Troops secure Banjul for Barrow’s return
More details of the peaceful battle to restore democracy in The Gambia became known yesterday.
After days of stand-off, former President Yahya Jammeh suddenly agreed to quit office, yielding to last-minute pressure from Guinean President Alpha Conde and his Mauritanian counterpart Mohammed Ould Abdel Aziz, who were with him between Friday and Saturday.
After agreeing to leave and save The Gambia from a major crisis, Jammeh was confronted by big challenge – how to fly out.
The leaders, The Nation learnt, reached out to All Progressives Congress (APC) stalwart Asiwaju Bola Tinubu who authorised his private aircraft to be used to fly Jammeh out of Banjul, sources said.
Jammeh’s exit paved the way for the return of President Adama Barrow to take office after he was sworn in on Thursday in Dakar, Senegal.
Tinubu’s VP-CBT Falcon Jet had been with President Conde, who is a close friend of the leading politician.
It was not until late on Saturday night that Jammeh agreed to go. Sources said Tinubu was contacted to allow the use of his jet to fly Jammeh out of Banjul.
He reportedly gave a condition: it should only be used “if it will facilitate the quick exit of Jammeh and lead to the restoration of peace and democracy in The Gambia”.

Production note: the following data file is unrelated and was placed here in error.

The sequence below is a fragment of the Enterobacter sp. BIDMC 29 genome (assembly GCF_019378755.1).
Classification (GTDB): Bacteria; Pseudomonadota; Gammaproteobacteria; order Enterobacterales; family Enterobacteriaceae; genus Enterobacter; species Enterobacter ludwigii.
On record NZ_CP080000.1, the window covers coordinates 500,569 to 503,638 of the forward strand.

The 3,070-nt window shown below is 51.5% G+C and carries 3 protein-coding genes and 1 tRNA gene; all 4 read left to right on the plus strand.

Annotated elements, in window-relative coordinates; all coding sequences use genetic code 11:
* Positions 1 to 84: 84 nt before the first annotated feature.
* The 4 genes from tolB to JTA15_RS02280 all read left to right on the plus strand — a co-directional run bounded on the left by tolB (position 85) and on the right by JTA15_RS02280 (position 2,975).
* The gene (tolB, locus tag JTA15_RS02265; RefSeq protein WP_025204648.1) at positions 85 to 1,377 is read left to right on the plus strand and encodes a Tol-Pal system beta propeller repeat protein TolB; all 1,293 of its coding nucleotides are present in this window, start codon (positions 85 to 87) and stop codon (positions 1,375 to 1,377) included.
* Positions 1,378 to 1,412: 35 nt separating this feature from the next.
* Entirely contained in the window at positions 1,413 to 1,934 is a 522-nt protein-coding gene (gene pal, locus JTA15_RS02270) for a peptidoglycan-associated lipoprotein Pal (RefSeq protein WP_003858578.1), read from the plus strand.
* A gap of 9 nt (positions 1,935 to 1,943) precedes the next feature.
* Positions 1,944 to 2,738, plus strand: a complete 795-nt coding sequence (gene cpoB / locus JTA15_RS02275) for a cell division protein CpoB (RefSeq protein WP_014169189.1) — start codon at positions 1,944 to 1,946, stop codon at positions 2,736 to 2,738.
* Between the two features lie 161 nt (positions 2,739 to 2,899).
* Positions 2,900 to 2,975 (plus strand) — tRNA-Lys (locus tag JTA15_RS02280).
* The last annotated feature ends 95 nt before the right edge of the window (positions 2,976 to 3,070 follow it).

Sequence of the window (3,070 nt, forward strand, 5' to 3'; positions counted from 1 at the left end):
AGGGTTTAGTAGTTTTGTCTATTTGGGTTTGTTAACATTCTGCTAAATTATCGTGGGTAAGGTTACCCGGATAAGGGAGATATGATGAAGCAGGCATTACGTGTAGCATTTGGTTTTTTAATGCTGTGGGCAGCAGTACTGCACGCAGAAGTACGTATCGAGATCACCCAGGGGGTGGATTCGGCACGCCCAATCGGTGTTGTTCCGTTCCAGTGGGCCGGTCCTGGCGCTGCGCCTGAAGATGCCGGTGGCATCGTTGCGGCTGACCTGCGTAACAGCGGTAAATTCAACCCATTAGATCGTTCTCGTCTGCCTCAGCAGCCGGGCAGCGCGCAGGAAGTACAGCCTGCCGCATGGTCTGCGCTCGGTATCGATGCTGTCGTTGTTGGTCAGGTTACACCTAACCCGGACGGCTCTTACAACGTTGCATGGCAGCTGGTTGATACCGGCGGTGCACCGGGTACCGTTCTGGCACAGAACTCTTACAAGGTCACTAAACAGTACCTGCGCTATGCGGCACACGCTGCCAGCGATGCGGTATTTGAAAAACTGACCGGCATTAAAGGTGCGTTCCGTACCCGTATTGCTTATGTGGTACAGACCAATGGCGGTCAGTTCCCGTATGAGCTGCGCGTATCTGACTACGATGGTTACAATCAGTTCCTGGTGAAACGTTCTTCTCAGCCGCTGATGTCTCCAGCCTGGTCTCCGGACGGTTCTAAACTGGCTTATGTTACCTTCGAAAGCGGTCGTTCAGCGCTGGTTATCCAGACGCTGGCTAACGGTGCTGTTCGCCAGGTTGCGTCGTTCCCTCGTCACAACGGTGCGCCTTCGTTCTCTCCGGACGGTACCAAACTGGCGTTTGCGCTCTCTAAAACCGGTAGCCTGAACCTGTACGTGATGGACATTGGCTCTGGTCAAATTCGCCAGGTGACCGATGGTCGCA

The plane eventually flew out with Jammeh, his wife, mother and President Conde on board.
Senegal, it was learnt, insisted on knowing those on board before allowing it to overfly its airspace. This wish was granted. Jammeh was flown to Equitorial Guinea where he will be on exile
Jammeh arrived at the airport amid a large convoy of vehicles and throngs of cheering supporters.
He stood on a small platform to hear ceremonial music performed by a military band and then walked down a long red carpet, surrounded by dignitaries.
He climbed the steps to the plane, turned and kissed and waved a Qur’an at those assembled.
It was an emotional farewell. Many soldiers, supporters and dignitaries were crying. Others in The Gambia were glad to see the end of a 22-year dictatorship which had little respect for human rights and freedom of speech. (The Nation)